Carol Johnson of Spaces Group on "The New Ergonomic Reality"
In our weekly blog, "Beyond the Bio," we ask MBQ Power Players to write a post of their choosing about their industry. This is the forth post from our June/July issue which features the category of Office Design. Last week, Deborah Vaughn talked about changing times in the office supply world. The week before, Chris Miller of Yuletide discussed his start in the business. Prior to that, Henrik Schmidt talked about celebrating a quarter of a century in the U.S.
A friend who works for a large Memphis corporation recited a story about her recent travel overseas. She toured a factory while there, and met a woman who weaves textiles. This woman works on a small stool 12” off the floor in a squatting position with her arms extended upwards to meet the loom, for at least 8 hours every day. After relaying the story to me, my concerned friend exclaimed, “that’s bad ergonomics”.
There was a time in the 1980’s when the new term “ergonomics” was unknown and misunderstood, but now even my non industry friends know the true meaning of that word and the impact it has on our working environment and ultimately our health. Good ergonomics matter. Good ergonomics can change one’s life, health and work.
Ergonomics as we know it today is an evolution of study based on the physical requirements and job demands that support a wide variety of postures. In other words, how we sit, stand, move and work needs to be supported by proper workplace furnishings for your task. At Spaces Group, the process of accessing an existing workplace for proper ergonomic support starts with this checklist:
1. Does the task chair permit unrestrained movement and flexibility in the upright and reclined positions? Today, work environments are much more collaborative than in years past and this trend is growing more and more popular with offices of all types and sizes. The task chair must provide the support and flexibility to properly accommodate a wide range of seated positions, from the traditional straight forward sit to many untraditional positions, postures, and situations.
2. Does the computer monitor arm support the many varying angles, positions and collaborative efforts within the workplace? Depending on the individual’s needs , reach and vision, a monitor must have the adjustability and ease of reconfiguration to support large scale, small scale and/or multiple monitors. In addition the user should be able to view it from all angles, heights and be easily adjustable to deflect glare as lighting changes throughout the day. The monitor arm should also be an unobtrusive visual within the workplace.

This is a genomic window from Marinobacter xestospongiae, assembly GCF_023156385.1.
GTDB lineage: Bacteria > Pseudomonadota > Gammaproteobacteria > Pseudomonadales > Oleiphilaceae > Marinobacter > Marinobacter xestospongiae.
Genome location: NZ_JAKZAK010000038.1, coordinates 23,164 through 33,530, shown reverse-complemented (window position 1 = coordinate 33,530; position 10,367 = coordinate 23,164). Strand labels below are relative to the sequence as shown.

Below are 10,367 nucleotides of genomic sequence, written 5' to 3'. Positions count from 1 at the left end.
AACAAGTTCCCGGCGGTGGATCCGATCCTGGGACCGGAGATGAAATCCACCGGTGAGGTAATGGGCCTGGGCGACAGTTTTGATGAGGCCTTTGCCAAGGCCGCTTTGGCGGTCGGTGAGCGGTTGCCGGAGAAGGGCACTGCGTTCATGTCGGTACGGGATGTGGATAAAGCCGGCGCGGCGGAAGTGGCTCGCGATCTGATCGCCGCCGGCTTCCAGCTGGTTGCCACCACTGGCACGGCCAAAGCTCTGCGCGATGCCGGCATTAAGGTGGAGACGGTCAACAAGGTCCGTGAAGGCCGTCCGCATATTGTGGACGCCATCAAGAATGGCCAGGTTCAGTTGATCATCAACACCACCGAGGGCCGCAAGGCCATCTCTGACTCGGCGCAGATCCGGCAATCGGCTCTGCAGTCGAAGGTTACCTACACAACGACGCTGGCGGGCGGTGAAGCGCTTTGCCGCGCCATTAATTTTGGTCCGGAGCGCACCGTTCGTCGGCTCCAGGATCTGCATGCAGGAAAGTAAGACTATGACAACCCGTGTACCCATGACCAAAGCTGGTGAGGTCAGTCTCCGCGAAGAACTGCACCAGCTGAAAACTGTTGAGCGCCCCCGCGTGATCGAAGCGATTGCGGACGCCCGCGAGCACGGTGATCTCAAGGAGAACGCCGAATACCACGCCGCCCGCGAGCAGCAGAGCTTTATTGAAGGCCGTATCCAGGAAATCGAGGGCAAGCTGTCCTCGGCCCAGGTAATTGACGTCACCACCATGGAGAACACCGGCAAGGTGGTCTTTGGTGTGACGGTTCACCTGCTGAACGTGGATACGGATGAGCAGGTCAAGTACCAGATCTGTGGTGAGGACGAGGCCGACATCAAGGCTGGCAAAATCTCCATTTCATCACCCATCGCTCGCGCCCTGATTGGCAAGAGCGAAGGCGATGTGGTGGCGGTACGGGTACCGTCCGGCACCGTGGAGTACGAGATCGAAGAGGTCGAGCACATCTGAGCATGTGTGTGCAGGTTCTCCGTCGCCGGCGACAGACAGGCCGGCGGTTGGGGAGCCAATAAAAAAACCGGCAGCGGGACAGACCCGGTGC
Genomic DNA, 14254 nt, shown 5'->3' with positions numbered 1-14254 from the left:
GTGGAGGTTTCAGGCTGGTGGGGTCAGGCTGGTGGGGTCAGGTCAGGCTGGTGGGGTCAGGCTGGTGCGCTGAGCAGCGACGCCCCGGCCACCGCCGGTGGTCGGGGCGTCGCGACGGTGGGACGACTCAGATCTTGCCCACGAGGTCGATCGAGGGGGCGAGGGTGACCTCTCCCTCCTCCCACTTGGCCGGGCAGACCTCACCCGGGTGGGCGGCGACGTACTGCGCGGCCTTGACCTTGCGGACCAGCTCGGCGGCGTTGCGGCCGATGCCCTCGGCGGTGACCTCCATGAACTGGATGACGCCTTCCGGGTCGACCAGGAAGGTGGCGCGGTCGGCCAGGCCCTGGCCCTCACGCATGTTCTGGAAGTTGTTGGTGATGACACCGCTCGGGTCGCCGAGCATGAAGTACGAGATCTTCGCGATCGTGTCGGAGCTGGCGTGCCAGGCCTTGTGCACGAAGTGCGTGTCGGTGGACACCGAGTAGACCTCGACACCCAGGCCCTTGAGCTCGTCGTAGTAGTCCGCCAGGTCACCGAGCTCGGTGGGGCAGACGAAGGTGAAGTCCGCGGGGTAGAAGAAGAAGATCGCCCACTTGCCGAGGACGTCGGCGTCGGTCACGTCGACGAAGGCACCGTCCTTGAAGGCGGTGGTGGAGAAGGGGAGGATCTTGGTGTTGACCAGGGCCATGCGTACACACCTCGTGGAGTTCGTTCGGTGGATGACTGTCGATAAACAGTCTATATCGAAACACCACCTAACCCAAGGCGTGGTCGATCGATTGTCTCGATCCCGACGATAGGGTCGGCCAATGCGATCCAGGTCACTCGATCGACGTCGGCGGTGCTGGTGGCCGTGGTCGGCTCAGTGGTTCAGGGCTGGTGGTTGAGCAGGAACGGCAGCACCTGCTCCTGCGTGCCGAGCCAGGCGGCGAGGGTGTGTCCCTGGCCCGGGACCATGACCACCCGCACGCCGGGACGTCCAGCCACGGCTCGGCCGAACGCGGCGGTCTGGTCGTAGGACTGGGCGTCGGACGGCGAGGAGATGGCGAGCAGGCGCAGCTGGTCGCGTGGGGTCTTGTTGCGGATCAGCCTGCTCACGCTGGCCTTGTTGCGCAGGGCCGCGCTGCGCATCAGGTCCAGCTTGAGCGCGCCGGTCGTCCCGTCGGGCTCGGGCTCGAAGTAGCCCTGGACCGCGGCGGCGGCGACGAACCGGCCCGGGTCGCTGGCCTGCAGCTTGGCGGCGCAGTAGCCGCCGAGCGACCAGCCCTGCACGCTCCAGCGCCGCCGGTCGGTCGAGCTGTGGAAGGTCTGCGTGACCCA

4. Does the type and level of lighting inspire and enhance the worker’s ability to perform? Once upon a time, ambient lighting consisted of rooms full of 2’ x 4’ fluorescent lighting fixtures which illuminated every nook and cranny. Times have changed. Varying levels, types and adjustability of lighting, depending on the task, can enhance the overall efficiency of performance and job productivity. Thoughtful selection and position of lighting simply cannot be overlooked.5. Is an adjustable and supportive keyboard tray being offered to all employees? This product, and the adjustability it offers the user, can reduce wrist, elbow or back strain. The support of a relaxed posture while keyboarding is recognizably important and can be achieved with a properly configured keyboard which fits the space and offers tilt and pivot flexibility specific to the users needs.
Research confirms the link between ergonomic workplace design and human response and behavior. Simple and cost effective ergonomic products can increase productivity, enhance employee performance and have a tremendous return on investment for each employer. It’s an investment not only in the product, but a company’s most important asset...employees.
If it’s been over a year since your company has performed an ergonomic assessment, it’s time to have one again. For the sake of your employees, embracing the evolving ergonomic reality can protect your asset from workplace injury as well as from competitors who have done so already and are looking for new hires.
Power Player Profile: Carol Johnson
President, The Spaces Group, LLC. B.S., University of Memphis; Harrington College of Art and Design, Chicago. Former Territory Sales Manager, Knoll; Interior Designer for 20 years. Clients include Ford’s Theatre, International Paper, Duncan- Williams, Mercer Capital, AutoZone, Pfizer, and IRS-Memphis. Past Board Member, AIA Memphis Chapter. Corporate Sponsor, IIDA. Involved with St. Jude, Church Health Center, Christ United Methodist Church, and Junior League of Memphis.